Last time I started what will be a series on technology in our lives. I set the stage by equating so much of the technology we use without understanding how it works, and not being much worried about that in most cases, to magic.
So all right, we have these pieces of everyday magic all around us. Which ones are your favorites? When you think about it, there are so many to choose from. Here’s a list that isn’t even close to complete.
- Desktop computers
- Laptop computers
- Tablet computers
- Productivity programs for any of these (word processing, accounting, etc.)
- Ordinary cell phones
- Cable TV
- Satellite TV
- The internet generally
- Other TV-like services (Hulu, Roku, etc.)
- Digital video recorders
- GoPro cameras
- Video games and game consoles
- Music streaming services
- Video streaming services (Netflix, etc.)
- Social media
- Driving navigation aids/apps
- Traffic advisory aids/apps
- Safe-driving aids (lane-keeping, head-up displays, etc.)
- Weather apps
- Other smartphone apps
- Microwave ovens
- Other programmable kitchen appliances
- Programmable thermostats/HVAC systems
- Cell phone enabled home security systems (the Ring video doorbell)
- Baby monitors
…and the list goes on.
It’s pretty astonishing how much technology there is in our lives. This list is mostly just things that are in our homes and pockets. I haven’t even touched the kinds of things in the outside world, from power distribution systems to air traffic control to hospital and other medical technologies like CT scans to traffic light control systems to robots in manufacturing plants to… well, you get the idea.
When/if we stop to think about it—which we rarely do, technology being so deeply embedded in our lives—it’s enough to make our heads spin.
OK, so what’s your favorite piece of technology? Not which one makes you most productive, necessarily, or safer, or healthier. What gives you the most pleasure or satisfaction? Do any? Maybe none do.
That’s kind of where I am. I’ve been around long enough to have a reference point for how much things have changed over the decades. Long-distance phone calls used to be something special and expensive. Not anymore. That’s cool, but not, in and of itself, something that gives me pleasure. Same for other ways of communicating long distance, like Skype and the other video-conferencing systems I’ve used.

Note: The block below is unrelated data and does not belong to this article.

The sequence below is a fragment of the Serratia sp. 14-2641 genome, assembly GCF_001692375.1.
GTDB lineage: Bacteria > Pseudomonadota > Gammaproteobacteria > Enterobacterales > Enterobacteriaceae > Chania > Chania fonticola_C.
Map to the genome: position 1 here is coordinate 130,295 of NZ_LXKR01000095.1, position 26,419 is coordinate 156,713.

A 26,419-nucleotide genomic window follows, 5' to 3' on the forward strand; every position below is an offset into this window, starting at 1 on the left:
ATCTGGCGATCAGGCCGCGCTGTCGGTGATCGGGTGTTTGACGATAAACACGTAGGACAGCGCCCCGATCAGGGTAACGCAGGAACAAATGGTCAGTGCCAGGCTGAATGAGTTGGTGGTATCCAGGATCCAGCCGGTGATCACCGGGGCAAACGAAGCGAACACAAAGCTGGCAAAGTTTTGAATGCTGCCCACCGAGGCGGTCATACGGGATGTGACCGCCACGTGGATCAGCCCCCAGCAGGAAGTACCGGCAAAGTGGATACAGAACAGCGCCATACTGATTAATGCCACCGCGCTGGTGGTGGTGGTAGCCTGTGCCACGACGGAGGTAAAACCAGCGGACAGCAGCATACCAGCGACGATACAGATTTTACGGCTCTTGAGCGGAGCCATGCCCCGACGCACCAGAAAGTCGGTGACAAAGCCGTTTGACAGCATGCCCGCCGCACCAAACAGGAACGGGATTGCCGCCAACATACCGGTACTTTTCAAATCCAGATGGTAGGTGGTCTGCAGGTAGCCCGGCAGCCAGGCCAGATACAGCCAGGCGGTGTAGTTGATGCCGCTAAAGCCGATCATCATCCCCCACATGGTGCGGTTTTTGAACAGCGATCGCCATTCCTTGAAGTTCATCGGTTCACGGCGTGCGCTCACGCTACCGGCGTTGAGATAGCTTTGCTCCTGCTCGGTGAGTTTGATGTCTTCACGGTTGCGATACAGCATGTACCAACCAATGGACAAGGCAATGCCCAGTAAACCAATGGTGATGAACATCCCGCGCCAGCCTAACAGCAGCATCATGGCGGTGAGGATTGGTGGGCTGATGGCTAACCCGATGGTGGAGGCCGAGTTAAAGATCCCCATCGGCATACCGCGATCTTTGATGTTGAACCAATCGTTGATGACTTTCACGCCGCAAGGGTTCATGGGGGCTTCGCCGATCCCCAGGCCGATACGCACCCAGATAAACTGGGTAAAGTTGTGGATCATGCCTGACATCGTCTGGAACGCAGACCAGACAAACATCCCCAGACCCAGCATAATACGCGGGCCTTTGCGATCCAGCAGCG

I don’t listen to music much, or watch movies, so streaming services don’t do anything for me. Sure, it’s nice to watch my favorite sports teams on TV (or on my computer or phone, if I used those services), no matter where they’re playing, but that’s not important to me.
My programmable coffee maker has a timer, so I could load it the night before and it would have coffee ready for me when I stumbled into the kitchen in the morning. That would be pleasant. Do I use it? No.
I could go on, but there’s not much point. About the only device I can think of that I’ve gotten pleasure out of is my (24 year old) car, but mostly when I’ve gone to performance driving events. Even though it’s that old, it’s got embedded technologies in it: power-assisted steering and computer-assisted braking, a computer-controlled engine, etc., but it’s the yee-hawing around the track or autocross course that’s fun, and any car could provide some degree of that.
Otherwise, all the technology around me just is. It helps me do things faster and better—sometimes, anyway.
But back to you. Are you like me, using but not getting any special pleasure out of the devices and technologies around you? Or is there something that gives you a special kind of joy?
In later posts, I’ll talk about our least favorite things, and the things we could give up, or things that we wouldn’t. Meanwhile, the comment box below is waiting to you to use it. And maybe even enjoy doing so.